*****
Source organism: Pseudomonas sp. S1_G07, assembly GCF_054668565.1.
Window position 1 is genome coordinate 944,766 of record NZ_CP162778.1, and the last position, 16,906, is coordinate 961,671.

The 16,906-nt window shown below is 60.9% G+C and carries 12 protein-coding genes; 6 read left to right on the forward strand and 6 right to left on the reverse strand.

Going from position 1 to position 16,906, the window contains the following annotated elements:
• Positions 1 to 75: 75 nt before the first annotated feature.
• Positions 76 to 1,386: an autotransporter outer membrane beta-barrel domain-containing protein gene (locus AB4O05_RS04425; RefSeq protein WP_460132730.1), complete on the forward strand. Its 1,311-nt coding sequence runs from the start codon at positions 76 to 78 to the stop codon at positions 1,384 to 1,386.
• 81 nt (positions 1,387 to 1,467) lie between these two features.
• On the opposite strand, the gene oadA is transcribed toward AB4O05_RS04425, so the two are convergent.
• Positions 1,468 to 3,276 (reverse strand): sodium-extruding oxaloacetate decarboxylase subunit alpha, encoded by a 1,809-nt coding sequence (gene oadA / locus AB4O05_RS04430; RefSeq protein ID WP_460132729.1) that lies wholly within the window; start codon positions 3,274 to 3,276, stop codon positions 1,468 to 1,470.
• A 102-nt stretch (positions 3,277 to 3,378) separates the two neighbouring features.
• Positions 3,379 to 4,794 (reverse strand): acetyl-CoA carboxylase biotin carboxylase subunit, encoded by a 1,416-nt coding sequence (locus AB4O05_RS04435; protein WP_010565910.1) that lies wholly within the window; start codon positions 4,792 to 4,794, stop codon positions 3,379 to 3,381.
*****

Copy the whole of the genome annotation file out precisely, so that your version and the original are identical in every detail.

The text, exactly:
Source organism: Pseudomonas sp. S1_G07, assembly GCF_054668565.1.
Window position 1 is genome coordinate 944,766 of record NZ_CP162778.1, and the last position, 16,906, is coordinate 961,671.

The 16,906-nt window shown below is 60.9% G+C and carries 12 protein-coding genes; 6 read left to right on the forward strand and 6 right to left on the reverse strand.

Going from position 1 to position 16,906, the window contains the following annotated elements:
• Positions 1 to 75: 75 nt before the first annotated feature.
• Positions 76 to 1,386: an autotransporter outer membrane beta-barrel domain-containing protein gene (locus AB4O05_RS04425; RefSeq protein WP_460132730.1), complete on the forward strand. Its 1,311-nt coding sequence runs from the start codon at positions 76 to 78 to the stop codon at positions 1,384 to 1,386.
• 81 nt (positions 1,387 to 1,467) lie between these two features.
• On the opposite strand, the gene oadA is transcribed toward AB4O05_RS04425, so the two are convergent.
• Positions 1,468 to 3,276 (reverse strand): sodium-extruding oxaloacetate decarboxylase subunit alpha, encoded by a 1,809-nt coding sequence (gene oadA / locus AB4O05_RS04430; RefSeq protein ID WP_460132729.1) that lies wholly within the window; start codon positions 3,274 to 3,276, stop codon positions 1,468 to 1,470.
• A 102-nt stretch (positions 3,277 to 3,378) separates the two neighbouring features.
• Positions 3,379 to 4,794 (reverse strand): acetyl-CoA carboxylase biotin carboxylase subunit, encoded by a 1,416-nt coding sequence (locus AB4O05_RS04435; protein WP_010565910.1) that lies wholly within the window; start codon positions 4,792 to 4,794, stop codon positions 3,379 to 3,381.